to Good Practice
is an every-day activity for many children and makes a significant contribution
to their well being and development. Sports
organisations have become increasingly aware that some individuals who want to
harm children will use sport as a medium to gain access to young people.
All sports have a duty to safeguard children from abuse within sport.
They also have a role in recognising and responding to concerns that a
child may be being abused within another setting, such as the family home.
Sports Council Northern Ireland, by encouraging all sporting
organisations to implement the Code of Ethics and Good Practice for Children’s
Sport (pdf document) believe
that everyone in children’s sport will benefit children,
parents/guardians and sports leaders.
Children can be subjected to
many forms of unacceptable treatment by adults or indeed by their own peers,
which we may never consider being abuse, but none the less the impact of such
ill treatment is wide-ranging and impossible to quantify. At a personal level,
such ill treatment can completely destroy a child’s sense of worth attacking
their self-confidence and self-esteem. At
its worst some children can feel that their situation, which if it goes
unchallenged, is so hopeless that suicide is their only option.
Often it is difficult to
believe, or indeed accept, that child
abuse happens in Northern Ireland and could occur in sport.
The harsh reality is - it does! and the evidence to support this has
attracted wide media attention over the years with few sports going unscathed or
perhaps undetected. It is only more
recently that sporting organisations or leisure facilities have seen the need to
address this more directly.
To assist your
organisation/club, in developing a culture where a child can feel safe and a
parent/guardian knows that your organisation/club prioritises the welfare of
their child, SCNI in partnership with the Child Protection in Sport Unit have
developed the following advice.
The first thing that any
organisation/club needs to have in place are Guidelines of Good Practice, also
know as a Code of Conduct.
This is the cornerstone of any good child protection policy.
Without a standard for sports leaders, parents/guardians and children to
adhere to you are leaving your organisation vulnerable and open to challenge
about behaviour or actions of individuals within your organisation/club.
As a manager you are also not able to challenge a person if you have your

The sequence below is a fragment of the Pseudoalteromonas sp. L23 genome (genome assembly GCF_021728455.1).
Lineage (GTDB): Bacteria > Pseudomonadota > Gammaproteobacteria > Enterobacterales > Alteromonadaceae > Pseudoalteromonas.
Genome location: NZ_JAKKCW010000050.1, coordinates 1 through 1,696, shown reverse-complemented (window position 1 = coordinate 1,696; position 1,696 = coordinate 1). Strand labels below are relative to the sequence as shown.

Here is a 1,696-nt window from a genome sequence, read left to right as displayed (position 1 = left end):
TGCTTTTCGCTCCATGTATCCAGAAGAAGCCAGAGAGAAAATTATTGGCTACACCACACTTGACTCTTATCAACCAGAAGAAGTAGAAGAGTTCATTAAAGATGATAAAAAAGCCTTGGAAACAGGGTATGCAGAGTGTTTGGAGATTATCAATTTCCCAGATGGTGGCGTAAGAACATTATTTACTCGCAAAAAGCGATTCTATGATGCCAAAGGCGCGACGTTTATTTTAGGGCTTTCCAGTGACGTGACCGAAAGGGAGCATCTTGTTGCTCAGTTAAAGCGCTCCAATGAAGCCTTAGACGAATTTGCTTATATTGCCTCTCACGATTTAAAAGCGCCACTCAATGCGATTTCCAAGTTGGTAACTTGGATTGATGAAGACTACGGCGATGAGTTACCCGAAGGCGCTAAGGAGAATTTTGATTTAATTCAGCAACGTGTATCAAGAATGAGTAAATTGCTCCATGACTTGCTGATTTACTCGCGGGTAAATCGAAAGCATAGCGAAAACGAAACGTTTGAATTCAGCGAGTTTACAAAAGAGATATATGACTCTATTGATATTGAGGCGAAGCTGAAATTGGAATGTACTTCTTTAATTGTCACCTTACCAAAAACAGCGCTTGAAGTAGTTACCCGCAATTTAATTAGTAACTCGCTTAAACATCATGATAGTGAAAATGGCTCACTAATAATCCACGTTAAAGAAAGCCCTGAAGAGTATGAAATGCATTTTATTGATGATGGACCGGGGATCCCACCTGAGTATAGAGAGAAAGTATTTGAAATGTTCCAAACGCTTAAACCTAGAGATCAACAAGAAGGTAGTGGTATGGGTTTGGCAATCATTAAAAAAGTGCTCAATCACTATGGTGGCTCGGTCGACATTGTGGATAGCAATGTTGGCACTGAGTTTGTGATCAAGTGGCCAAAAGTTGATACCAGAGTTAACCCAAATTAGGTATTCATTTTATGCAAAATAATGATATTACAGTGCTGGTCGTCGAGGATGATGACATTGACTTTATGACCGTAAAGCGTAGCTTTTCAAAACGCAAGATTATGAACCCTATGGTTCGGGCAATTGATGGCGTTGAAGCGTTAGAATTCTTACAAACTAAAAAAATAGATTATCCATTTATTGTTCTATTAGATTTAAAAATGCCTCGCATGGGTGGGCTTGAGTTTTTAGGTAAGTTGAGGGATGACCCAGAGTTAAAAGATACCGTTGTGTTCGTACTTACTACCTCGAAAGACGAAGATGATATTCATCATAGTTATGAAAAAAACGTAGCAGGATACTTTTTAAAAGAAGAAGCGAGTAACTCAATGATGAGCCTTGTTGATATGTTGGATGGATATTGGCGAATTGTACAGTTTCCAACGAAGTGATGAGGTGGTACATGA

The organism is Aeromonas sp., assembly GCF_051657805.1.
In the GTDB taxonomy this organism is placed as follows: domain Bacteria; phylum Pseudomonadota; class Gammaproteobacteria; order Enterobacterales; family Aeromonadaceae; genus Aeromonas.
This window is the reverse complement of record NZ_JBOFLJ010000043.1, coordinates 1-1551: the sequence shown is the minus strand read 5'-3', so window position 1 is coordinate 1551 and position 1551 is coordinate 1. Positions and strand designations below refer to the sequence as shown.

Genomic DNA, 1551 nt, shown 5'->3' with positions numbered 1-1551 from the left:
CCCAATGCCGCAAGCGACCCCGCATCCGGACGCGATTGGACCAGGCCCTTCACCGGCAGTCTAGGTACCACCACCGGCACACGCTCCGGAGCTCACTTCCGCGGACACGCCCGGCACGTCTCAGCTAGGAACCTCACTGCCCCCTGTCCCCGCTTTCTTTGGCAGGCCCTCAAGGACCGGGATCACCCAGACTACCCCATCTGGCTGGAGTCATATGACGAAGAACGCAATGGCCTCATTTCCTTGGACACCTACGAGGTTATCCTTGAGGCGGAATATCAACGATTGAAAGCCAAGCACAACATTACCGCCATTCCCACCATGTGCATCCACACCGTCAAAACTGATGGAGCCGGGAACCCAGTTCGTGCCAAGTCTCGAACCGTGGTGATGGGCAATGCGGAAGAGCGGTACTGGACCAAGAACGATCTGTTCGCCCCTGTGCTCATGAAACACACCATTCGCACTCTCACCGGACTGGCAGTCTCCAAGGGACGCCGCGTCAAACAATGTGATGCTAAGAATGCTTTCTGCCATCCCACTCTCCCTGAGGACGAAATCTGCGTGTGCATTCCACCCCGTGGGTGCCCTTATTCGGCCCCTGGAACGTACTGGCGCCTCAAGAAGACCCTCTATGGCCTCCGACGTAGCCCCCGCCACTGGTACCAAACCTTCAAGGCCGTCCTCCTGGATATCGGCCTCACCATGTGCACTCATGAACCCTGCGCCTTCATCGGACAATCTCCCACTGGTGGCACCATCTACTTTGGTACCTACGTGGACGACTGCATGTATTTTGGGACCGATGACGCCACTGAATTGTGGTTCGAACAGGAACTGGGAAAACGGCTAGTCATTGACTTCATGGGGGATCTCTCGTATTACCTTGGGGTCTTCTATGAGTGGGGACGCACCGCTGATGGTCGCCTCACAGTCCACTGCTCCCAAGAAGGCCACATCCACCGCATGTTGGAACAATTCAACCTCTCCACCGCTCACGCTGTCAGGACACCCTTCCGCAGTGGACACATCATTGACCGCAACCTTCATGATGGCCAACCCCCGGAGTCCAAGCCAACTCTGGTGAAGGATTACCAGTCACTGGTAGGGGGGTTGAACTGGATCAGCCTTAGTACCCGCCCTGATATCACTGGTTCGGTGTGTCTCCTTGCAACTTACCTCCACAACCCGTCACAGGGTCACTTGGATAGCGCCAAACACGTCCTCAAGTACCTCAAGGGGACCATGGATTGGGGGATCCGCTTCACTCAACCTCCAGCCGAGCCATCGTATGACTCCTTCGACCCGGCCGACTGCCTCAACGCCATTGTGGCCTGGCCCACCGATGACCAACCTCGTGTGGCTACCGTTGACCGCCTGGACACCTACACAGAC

own concerns about the standard of their practice if you have not made them
aware of the standards you expect from them.
Every organisation/club must
produce a Child Protection Statement
and this statement should be made available to sports leaders, parents/guardians
and children and if possible displayed in your organisation’s/club’s
facilities. This is a statement of intent outlining what you intend to do to
ensure the protection of children in your organisation/club.
Your organisation/club have
a responsibility to develop a Child Protection policy and related procedures
Child Protection policy). This should be developed in partnership with
parents and children where possible. To ensure this information is relayed to
sports leaders, parents/guardians and children your organisation/club should
produce information leaflets or an induction
booklet highlighting the priority your organisation gives to the issue
of child protection.
For guidelines of individual
procedures that should be in your actual Child Protection policy click
The importance of keeping
parents informed cannot be over-stated, as well as good practice think
litigation, insurance etc. Therefore
it is important that you consider obtaining members
medical details and parental
consent form, this is particularly important if going on away trips.
Further detailed guidance on organising away trips and overnights is
available through the Child Protection in Sport Unit. Photography
and the use videos is another area that must be considered when working with
Sports organisations must
insure that they regularly monitor their child protection procedures.
For information on how a
club/organisation can check the suitability of their coaches or volunteers click
For further advice and
information please see useful